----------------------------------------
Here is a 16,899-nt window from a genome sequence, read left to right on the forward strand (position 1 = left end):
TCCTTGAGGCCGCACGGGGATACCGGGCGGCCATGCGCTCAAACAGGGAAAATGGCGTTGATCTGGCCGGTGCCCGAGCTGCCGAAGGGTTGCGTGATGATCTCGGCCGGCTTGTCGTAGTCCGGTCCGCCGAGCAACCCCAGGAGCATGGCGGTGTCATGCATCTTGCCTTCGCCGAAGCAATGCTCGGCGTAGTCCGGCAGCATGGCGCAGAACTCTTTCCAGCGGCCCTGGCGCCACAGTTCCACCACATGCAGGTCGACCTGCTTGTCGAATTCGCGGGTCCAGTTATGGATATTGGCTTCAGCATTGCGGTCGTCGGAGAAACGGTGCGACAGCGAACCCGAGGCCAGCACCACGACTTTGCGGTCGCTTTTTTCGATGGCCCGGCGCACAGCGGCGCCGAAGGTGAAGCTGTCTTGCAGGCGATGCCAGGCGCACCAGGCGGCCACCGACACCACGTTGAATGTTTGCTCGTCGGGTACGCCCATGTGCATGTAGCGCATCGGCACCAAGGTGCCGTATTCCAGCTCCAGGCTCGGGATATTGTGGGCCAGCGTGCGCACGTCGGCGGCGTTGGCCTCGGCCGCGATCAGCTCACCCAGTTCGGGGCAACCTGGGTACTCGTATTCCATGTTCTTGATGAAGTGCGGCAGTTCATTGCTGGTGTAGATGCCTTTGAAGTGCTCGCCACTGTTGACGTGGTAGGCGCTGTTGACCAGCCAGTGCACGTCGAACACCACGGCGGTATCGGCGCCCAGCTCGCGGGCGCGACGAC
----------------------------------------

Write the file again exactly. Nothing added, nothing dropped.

Here is a 16,899-nt window from a genome sequence, read left to right on the forward strand (position 1 = left end):
TCCTTGAGGCCGCACGGGGATACCGGGCGGCCATGCGCTCAAACAGGGAAAATGGCGTTGATCTGGCCGGTGCCCGAGCTGCCGAAGGGTTGCGTGATGATCTCGGCCGGCTTGTCGTAGTCCGGTCCGCCGAGCAACCCCAGGAGCATGGCGGTGTCATGCATCTTGCCTTCGCCGAAGCAATGCTCGGCGTAGTCCGGCAGCATGGCGCAGAACTCTTTCCAGCGGCCCTGGCGCCACAGTTCCACCACATGCAGGTCGACCTGCTTGTCGAATTCGCGGGTCCAGTTATGGATATTGGCTTCAGCATTGCGGTCGTCGGAGAAACGGTGCGACAGCGAACCCGAGGCCAGCACCACGACTTTGCGGTCGCTTTTTTCGATGGCCCGGCGCACAGCGGCGCCGAAGGTGAAGCTGTCTTGCAGGCGATGCCAGGCGCACCAGGCGGCCACCGACACCACGTTGAATGTTTGCTCGTCGGGTACGCCCATGTGCATGTAGCGCATCGGCACCAAGGTGCCGTATTCCAGCTCCAGGCTCGGGATATTGTGGGCCAGCGTGCGCACGTCGGCGGCGTTGGCCTCGGCCGCGATCAGCTCACCCAGTTCGGGGCAACCTGGGTACTCGTATTCCATGTTCTTGATGAAGTGCGGCAGTTCATTGCTGGTGTAGATGCCTTTGAAGTGCTCGCCACTGTTGACGTGGTAGGCGCTGTTGACCAGCCAGTGCACGTCGAACACCACGGCGGTATCGGCGCCCAGCTCGCGGGCGCGACGAC